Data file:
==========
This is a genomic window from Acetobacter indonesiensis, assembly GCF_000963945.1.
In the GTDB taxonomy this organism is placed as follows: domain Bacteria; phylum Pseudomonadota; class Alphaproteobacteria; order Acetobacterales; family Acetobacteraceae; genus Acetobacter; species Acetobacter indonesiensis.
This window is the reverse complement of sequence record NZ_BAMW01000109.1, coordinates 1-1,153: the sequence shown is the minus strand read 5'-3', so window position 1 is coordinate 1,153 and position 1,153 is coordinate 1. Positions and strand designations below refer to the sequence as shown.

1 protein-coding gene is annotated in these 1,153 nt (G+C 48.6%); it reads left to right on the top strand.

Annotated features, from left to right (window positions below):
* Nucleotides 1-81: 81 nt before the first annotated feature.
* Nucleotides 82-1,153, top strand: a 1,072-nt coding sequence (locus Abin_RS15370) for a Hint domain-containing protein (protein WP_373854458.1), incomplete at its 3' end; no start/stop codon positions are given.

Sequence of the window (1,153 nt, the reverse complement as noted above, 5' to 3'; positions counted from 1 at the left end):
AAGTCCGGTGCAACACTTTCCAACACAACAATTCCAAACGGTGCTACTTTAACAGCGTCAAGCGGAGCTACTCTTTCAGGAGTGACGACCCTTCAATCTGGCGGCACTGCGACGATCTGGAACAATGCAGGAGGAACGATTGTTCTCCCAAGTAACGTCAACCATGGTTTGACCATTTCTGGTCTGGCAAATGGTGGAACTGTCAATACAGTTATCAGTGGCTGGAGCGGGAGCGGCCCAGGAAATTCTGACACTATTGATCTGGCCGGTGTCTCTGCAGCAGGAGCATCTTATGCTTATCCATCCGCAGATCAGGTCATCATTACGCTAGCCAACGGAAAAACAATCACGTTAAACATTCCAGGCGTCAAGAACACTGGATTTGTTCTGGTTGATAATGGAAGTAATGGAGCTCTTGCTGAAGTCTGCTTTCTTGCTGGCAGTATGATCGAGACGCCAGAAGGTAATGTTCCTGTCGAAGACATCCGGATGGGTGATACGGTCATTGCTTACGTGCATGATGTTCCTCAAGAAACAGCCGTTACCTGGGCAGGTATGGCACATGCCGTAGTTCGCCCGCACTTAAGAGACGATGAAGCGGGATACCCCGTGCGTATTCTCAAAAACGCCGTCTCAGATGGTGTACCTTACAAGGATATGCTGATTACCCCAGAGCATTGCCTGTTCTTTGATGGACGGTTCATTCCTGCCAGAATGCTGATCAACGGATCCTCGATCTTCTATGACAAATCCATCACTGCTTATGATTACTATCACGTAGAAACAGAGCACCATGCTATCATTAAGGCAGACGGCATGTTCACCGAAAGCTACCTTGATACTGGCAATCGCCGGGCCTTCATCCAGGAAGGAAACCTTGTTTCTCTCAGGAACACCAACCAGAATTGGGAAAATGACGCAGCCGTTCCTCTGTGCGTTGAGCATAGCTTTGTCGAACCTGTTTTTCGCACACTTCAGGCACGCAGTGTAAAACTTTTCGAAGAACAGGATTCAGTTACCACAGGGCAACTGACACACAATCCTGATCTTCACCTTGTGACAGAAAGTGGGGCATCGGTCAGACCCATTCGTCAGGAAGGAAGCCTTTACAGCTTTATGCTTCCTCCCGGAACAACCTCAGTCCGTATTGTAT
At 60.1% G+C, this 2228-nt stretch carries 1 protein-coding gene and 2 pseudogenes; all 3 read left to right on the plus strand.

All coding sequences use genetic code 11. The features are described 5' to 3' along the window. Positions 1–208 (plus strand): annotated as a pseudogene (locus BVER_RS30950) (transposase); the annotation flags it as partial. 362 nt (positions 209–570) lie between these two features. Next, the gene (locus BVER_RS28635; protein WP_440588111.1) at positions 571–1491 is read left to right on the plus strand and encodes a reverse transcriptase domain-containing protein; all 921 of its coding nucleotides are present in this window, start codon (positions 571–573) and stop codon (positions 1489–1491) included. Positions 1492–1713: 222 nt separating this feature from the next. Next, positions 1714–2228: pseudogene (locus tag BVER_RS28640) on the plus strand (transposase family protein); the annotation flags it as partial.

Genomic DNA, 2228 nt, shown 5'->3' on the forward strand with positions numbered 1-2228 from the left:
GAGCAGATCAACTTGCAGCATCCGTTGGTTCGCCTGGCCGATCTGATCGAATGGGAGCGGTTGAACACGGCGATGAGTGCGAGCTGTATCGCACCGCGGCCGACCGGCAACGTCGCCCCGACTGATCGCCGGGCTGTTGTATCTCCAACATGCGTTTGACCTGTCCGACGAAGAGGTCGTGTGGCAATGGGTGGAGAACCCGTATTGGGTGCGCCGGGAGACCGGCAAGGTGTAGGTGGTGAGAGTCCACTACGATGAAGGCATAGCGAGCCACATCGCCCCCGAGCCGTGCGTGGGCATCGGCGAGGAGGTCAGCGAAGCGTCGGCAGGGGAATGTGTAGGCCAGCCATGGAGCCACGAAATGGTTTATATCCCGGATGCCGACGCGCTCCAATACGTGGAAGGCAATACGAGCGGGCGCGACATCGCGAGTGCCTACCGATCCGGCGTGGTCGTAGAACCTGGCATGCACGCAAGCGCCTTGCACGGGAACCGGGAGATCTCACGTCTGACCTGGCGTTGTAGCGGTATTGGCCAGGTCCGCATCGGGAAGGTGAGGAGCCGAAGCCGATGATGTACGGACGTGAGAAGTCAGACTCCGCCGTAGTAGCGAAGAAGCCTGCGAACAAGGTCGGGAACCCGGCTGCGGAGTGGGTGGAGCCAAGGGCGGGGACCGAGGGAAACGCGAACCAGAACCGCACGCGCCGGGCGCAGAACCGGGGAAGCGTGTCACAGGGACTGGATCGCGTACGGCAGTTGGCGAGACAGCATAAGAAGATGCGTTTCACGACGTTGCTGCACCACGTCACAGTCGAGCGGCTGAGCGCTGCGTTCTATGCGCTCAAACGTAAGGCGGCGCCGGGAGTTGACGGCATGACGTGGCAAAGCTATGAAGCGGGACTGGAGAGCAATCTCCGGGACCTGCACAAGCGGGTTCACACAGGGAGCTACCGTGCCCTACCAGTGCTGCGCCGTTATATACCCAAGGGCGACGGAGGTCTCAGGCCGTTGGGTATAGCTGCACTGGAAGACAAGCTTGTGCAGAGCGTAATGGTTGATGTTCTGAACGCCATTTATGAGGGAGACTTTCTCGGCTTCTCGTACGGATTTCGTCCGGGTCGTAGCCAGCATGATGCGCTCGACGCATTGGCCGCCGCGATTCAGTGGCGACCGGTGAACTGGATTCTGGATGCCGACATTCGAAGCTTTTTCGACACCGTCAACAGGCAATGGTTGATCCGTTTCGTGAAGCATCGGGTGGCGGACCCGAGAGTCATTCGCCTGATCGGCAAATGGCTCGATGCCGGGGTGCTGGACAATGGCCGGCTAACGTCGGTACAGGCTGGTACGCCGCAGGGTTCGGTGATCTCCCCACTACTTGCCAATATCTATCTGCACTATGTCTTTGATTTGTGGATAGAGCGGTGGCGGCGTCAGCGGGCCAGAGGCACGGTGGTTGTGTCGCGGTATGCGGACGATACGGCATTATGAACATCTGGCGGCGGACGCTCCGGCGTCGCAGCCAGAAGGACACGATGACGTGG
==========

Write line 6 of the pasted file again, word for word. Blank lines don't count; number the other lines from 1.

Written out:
* Nucleotides 1-81: 81 nt before the first annotated feature.